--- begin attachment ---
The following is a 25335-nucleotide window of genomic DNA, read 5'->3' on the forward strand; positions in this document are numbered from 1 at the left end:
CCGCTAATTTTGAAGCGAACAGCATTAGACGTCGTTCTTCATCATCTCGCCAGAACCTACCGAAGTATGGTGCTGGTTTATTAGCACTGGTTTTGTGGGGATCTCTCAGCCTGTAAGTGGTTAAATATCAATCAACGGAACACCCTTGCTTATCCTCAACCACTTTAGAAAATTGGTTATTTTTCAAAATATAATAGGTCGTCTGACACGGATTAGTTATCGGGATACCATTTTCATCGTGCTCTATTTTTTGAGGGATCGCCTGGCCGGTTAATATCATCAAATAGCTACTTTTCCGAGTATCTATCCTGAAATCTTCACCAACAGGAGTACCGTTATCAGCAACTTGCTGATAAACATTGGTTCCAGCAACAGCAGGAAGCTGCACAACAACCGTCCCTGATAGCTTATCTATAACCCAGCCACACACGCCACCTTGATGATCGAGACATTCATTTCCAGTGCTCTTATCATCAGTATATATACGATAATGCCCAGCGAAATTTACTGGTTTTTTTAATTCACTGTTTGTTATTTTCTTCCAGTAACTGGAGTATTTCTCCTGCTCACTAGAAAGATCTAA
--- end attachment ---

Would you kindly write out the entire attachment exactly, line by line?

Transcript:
The following is a 25335-nucleotide window of genomic DNA, read 5'->3' on the forward strand; positions in this document are numbered from 1 at the left end:
CCGCTAATTTTGAAGCGAACAGCATTAGACGTCGTTCTTCATCATCTCGCCAGAACCTACCGAAGTATGGTGCTGGTTTATTAGCACTGGTTTTGTGGGGATCTCTCAGCCTGTAAGTGGTTAAATATCAATCAACGGAACACCCTTGCTTATCCTCAACCACTTTAGAAAATTGGTTATTTTTCAAAATATAATAGGTCGTCTGACACGGATTAGTTATCGGGATACCATTTTCATCGTGCTCTATTTTTTGAGGGATCGCCTGGCCGGTTAATATCATCAAATAGCTACTTTTCCGAGTATCTATCCTGAAATCTTCACCAACAGGAGTACCGTTATCAGCAACTTGCTGATAAACATTGGTTCCAGCAACAGCAGGAAGCTGCACAACAACCGTCCCTGATAGCTTATCTATAACCCAGCCACACACGCCACCTTGATGATCGAGACATTCATTTCCAGTGCTCTTATCATCAGTATATATACGATAATGCCCAGCGAAATTTACTGGTTTTTTTAATTCACTGTTTGTTATTTTCTTCCAGTAACTGGAGTATTTCTCCTGCTCACTAGAAAGATCTAA